Defiant, defensive and depressed, he was the highlight of my day.
Fam Pract Manag. 2011 May-June;18(3):44.
Simple moments in our professional lives can often turn into life-long memories, giving us the utmost satisfaction and reminding us that our work is not in vain. I experienced one such beautiful moment in my residency practice this morning. It involved a 15-year-old boy (let's call him Casey) who has depression, attention deficit hyperactivity disorder (ADHD), oppositional defiant disorder and many other diagnoses. His mother had been struggling to keep him out of trouble at school, and she tried to get him counseling but was unsuccessful because of insurance limitations.
So I met with Casey and decided to do some baseline counseling myself. After all, someone had to do it. He had seemed so sad the last time I saw him and had said he hated “everything and everyone.” That comment had left me worried about him for days. I decided to bring him back to make sure he was doing all right. He came in today with his mother.
During the session, he told me that he was enrolled in an emotional support class at school. He did not think it was a useful class. The other day the teacher was explaining different emotions using drawings of faces – happy faces, sad faces, angry faces and so on. Casey felt it was a waste of time, started fidgeting (he has ADHD, after all) and ultimately got into trouble for distracting the class. He was sent to in-school suspension for the day. When I asked him whether he felt bad about it, he said, “No, I helped everyone in that class. They were bored too!”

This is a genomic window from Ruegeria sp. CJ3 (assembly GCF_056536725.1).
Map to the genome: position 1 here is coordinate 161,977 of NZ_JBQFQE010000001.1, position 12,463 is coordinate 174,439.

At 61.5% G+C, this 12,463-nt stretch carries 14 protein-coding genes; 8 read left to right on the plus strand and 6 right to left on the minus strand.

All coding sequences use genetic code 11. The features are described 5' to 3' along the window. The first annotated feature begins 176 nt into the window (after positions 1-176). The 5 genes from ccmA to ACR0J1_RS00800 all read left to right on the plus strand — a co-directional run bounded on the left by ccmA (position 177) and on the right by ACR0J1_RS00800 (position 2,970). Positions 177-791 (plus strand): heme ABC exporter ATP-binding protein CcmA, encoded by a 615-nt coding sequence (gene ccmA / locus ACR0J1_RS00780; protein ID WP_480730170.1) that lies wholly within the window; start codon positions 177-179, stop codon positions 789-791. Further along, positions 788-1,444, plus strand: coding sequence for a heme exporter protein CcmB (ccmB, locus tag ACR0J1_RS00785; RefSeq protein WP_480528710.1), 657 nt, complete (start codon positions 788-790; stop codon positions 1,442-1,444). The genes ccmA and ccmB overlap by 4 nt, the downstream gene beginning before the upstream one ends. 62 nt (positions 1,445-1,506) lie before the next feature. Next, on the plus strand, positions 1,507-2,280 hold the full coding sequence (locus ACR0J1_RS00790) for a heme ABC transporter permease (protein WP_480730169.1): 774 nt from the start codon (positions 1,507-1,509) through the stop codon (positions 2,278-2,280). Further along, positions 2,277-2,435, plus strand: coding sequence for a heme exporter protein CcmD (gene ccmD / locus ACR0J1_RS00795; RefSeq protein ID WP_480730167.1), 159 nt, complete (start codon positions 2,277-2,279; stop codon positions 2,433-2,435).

I almost chuckled when he said this. I commended him for being honest but explained that he has to be respectful to people around him. What his class was discussing could have been helpful to him, I said, explaining that when we understand our emotions and why we have them, that gives us the power to change the way we react to our emotions.
“But I already know them,” Casey replied.
I decided to test him. I asked if he could guess what my emotional state was. “Am I sad? Angry?” I asked him. “You say that you know how to read people's emotions, so tell me, what do you think my emotion is at this time?”
Casey looked into my eyes and without hesitating said, “Caring.” He paused for a very brief moment and then continued, “That's what I think your emotion is.”
My intern and I exchanged surprised yet happy glances. This young patient, who normally responded with defiance and defensiveness, had just paid me a compliment! It gave me a glimmer of hope for his future, and it reminded me that our patients – even the most troubled ones – really do recognize when we care.
Casey's visit was the highlight of my day, one of those moments to be treasured forever. Although these moments are rare and unexpected, they are worth more to me than anything of material value in this world.
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